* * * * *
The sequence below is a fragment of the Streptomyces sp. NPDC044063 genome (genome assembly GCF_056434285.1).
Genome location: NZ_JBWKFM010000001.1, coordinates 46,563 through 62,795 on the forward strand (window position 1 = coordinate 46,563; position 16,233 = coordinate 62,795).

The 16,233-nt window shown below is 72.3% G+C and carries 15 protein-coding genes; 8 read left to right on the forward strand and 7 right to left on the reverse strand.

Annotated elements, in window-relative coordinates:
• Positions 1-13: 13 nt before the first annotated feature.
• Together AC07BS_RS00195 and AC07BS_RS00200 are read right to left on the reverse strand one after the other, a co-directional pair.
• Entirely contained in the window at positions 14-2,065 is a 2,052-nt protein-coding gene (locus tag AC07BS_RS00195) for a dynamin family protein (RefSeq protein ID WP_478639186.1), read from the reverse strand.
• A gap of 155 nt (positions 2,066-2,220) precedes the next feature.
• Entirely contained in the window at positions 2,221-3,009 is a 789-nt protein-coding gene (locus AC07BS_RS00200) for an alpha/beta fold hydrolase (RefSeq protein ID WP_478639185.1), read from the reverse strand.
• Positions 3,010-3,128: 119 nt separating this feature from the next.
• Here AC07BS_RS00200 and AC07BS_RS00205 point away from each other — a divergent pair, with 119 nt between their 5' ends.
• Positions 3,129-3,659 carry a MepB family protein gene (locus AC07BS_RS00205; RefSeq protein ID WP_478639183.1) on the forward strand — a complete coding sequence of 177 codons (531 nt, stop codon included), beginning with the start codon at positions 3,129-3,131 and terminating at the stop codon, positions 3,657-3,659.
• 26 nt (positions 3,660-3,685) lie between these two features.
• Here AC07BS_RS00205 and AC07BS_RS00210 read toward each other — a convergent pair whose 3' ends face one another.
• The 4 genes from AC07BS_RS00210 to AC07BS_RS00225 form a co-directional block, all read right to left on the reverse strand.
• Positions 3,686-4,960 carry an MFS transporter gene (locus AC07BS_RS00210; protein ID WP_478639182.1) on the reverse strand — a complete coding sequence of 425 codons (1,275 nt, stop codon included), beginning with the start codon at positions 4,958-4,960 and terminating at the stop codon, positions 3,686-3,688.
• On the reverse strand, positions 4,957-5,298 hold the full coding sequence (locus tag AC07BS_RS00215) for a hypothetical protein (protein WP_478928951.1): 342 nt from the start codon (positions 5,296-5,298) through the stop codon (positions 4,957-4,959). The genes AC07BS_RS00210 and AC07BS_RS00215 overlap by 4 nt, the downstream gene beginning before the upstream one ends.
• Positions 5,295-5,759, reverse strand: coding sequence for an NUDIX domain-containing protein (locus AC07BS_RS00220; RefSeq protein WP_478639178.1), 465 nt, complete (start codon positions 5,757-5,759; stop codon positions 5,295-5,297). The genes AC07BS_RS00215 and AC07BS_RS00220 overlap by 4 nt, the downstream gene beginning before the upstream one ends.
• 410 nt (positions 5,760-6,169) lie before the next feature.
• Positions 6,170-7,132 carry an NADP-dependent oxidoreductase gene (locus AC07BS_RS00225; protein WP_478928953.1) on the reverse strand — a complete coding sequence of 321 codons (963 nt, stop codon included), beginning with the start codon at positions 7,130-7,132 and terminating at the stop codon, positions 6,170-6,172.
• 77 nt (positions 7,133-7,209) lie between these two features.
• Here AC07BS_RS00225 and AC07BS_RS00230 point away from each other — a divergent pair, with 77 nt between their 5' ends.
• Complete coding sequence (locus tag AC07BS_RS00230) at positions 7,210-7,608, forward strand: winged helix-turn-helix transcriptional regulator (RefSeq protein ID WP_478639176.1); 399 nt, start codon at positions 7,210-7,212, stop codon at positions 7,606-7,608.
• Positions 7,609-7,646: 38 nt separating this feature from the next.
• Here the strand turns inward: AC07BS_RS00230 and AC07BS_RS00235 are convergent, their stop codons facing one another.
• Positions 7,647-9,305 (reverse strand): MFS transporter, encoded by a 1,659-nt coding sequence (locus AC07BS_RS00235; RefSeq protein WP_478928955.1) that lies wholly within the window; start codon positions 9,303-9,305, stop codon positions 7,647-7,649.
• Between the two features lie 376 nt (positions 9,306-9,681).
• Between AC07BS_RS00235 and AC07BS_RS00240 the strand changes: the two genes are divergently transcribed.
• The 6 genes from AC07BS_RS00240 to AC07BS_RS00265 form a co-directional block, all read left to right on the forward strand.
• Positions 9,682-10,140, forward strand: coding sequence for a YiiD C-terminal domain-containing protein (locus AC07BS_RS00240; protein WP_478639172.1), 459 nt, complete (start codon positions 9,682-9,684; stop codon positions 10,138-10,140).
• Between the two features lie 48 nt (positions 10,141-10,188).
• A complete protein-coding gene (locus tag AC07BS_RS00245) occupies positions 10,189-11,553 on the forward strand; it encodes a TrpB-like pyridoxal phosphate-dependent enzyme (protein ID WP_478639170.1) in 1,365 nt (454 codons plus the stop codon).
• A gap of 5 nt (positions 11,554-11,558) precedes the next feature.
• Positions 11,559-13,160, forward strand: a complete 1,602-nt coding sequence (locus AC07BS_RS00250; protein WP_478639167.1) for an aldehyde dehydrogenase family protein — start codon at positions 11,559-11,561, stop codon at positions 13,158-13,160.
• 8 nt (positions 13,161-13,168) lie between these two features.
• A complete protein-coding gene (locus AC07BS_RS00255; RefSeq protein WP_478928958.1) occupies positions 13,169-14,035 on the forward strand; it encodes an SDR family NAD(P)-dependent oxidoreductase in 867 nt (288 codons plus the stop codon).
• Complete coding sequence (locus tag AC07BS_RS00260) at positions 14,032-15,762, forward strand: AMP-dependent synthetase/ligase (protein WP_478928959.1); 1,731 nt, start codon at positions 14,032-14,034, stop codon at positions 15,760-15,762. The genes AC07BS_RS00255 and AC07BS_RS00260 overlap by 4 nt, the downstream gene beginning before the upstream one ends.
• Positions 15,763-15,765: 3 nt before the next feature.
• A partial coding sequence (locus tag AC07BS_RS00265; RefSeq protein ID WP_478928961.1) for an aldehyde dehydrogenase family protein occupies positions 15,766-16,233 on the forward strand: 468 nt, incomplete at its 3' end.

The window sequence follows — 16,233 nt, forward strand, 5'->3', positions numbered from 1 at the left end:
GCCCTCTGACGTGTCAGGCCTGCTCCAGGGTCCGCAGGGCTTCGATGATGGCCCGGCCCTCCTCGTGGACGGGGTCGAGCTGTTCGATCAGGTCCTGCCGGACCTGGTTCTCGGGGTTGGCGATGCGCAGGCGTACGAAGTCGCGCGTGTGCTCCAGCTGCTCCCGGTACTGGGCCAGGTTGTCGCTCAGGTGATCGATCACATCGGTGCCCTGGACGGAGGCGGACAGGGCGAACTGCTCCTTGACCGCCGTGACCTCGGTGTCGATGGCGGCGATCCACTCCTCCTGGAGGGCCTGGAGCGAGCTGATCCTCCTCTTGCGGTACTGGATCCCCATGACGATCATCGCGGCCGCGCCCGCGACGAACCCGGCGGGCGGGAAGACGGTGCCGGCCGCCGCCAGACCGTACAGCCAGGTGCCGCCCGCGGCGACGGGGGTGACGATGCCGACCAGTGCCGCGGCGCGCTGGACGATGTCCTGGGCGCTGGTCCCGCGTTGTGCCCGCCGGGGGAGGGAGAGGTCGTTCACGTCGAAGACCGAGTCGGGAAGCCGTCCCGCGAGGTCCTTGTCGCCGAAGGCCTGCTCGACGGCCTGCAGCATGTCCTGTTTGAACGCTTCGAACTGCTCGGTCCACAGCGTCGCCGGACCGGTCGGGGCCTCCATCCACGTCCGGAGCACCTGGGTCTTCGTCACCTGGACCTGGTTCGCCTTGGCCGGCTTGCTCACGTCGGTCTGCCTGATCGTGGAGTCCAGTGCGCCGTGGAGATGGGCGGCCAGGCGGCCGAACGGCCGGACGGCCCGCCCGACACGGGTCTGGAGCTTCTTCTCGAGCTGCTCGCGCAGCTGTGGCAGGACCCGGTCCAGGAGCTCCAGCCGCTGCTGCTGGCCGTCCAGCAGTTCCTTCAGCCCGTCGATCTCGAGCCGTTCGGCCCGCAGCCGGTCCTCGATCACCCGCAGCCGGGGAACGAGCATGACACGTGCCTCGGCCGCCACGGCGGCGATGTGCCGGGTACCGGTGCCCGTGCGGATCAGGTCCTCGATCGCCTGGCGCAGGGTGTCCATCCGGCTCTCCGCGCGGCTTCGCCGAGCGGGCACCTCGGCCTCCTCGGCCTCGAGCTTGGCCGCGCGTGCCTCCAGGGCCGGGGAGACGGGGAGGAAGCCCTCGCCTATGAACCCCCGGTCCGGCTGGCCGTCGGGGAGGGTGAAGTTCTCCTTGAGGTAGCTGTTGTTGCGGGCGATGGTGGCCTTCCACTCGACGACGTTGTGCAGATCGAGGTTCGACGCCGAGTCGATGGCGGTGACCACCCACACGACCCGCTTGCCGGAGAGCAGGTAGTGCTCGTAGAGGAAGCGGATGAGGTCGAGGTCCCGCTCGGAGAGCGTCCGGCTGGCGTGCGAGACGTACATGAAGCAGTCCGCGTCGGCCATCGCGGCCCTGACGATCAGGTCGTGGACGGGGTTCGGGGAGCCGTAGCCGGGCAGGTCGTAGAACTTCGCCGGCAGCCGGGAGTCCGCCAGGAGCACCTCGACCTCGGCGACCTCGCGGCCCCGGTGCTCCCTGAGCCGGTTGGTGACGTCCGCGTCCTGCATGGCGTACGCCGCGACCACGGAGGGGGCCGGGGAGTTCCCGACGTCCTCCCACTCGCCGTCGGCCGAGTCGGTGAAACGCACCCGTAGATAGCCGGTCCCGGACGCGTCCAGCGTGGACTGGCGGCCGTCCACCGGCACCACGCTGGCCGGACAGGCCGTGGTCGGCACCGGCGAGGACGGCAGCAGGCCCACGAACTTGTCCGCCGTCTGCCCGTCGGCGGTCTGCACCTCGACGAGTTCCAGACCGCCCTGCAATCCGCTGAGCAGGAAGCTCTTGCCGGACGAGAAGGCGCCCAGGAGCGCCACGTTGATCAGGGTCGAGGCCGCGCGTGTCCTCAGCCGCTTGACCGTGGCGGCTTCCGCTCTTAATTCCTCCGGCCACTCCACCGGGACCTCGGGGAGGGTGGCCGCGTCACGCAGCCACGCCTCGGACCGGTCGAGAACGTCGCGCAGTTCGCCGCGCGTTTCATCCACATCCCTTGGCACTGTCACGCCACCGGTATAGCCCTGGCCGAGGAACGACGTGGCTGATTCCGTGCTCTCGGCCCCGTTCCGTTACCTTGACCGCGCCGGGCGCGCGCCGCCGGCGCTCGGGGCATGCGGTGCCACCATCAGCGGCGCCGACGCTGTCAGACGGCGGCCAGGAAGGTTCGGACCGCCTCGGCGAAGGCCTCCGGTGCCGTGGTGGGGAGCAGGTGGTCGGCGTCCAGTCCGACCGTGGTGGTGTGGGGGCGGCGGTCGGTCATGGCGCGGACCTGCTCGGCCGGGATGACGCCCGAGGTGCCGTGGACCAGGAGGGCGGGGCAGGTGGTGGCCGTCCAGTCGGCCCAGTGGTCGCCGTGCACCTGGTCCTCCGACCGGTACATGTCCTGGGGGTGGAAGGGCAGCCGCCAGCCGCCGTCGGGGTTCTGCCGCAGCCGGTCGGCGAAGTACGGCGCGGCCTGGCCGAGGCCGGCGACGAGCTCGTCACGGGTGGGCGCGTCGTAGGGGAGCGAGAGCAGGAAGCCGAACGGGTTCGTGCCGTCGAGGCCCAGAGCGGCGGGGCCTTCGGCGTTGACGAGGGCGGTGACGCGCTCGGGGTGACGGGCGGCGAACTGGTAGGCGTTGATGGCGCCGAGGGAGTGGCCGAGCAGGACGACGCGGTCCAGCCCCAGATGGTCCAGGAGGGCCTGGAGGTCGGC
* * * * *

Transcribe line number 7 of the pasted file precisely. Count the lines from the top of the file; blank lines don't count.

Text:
• Entirely contained in the window at positions 14-2,065 is a 2,052-nt protein-coding gene (locus tag AC07BS_RS00195) for a dynamin family protein (RefSeq protein ID WP_478639186.1), read from the reverse strand.